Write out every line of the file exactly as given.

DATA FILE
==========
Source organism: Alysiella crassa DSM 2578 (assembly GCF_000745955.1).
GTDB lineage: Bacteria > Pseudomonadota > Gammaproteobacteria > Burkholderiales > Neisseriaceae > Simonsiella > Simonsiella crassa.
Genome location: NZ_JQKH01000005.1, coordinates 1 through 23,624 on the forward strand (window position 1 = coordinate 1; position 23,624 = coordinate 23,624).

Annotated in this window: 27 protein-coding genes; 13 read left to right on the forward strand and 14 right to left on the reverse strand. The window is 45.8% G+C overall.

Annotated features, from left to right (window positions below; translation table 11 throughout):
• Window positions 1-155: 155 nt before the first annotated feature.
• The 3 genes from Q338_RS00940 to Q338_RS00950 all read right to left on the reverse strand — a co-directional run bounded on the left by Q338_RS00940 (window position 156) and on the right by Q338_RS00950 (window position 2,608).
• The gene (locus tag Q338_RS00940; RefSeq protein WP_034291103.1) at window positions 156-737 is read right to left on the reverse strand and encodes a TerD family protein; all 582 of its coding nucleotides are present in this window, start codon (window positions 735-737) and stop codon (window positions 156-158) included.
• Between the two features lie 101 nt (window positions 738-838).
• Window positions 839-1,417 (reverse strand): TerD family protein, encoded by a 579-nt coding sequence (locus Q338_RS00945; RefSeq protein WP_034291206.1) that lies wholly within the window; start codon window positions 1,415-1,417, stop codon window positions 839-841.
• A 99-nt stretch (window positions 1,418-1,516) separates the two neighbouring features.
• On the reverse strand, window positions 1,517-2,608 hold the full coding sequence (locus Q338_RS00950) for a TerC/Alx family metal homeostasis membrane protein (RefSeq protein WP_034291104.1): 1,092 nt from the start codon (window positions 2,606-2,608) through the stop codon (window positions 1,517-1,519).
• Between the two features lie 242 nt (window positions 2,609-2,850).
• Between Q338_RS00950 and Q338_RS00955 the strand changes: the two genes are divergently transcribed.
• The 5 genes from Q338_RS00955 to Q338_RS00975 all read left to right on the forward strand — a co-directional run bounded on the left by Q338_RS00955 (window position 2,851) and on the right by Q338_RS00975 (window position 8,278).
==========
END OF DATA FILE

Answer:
Source organism: Alysiella crassa DSM 2578 (assembly GCF_000745955.1).
GTDB lineage: Bacteria > Pseudomonadota > Gammaproteobacteria > Burkholderiales > Neisseriaceae > Simonsiella > Simonsiella crassa.
Genome location: NZ_JQKH01000005.1, coordinates 1 through 23,624 on the forward strand (window position 1 = coordinate 1; position 23,624 = coordinate 23,624).

Annotated in this window: 27 protein-coding genes; 13 read left to right on the forward strand and 14 right to left on the reverse strand. The window is 45.8% G+C overall.

Annotated features, from left to right (window positions below; translation table 11 throughout):
• Window positions 1-155: 155 nt before the first annotated feature.
• The 3 genes from Q338_RS00940 to Q338_RS00950 all read right to left on the reverse strand — a co-directional run bounded on the left by Q338_RS00940 (window position 156) and on the right by Q338_RS00950 (window position 2,608).
• The gene (locus tag Q338_RS00940; RefSeq protein WP_034291103.1) at window positions 156-737 is read right to left on the reverse strand and encodes a TerD family protein; all 582 of its coding nucleotides are present in this window, start codon (window positions 735-737) and stop codon (window positions 156-158) included.
• Between the two features lie 101 nt (window positions 738-838).
• Window positions 839-1,417 (reverse strand): TerD family protein, encoded by a 579-nt coding sequence (locus Q338_RS00945; RefSeq protein WP_034291206.1) that lies wholly within the window; start codon window positions 1,415-1,417, stop codon window positions 839-841.
• A 99-nt stretch (window positions 1,418-1,516) separates the two neighbouring features.
• On the reverse strand, window positions 1,517-2,608 hold the full coding sequence (locus Q338_RS00950) for a TerC/Alx family metal homeostasis membrane protein (RefSeq protein WP_034291104.1): 1,092 nt from the start codon (window positions 2,606-2,608) through the stop codon (window positions 1,517-1,519).
• Between the two features lie 242 nt (window positions 2,609-2,850).
• Between Q338_RS00950 and Q338_RS00955 the strand changes: the two genes are divergently transcribed.
• The 5 genes from Q338_RS00955 to Q338_RS00975 all read left to right on the forward strand — a co-directional run bounded on the left by Q338_RS00955 (window position 2,851) and on the right by Q338_RS00975 (window position 8,278).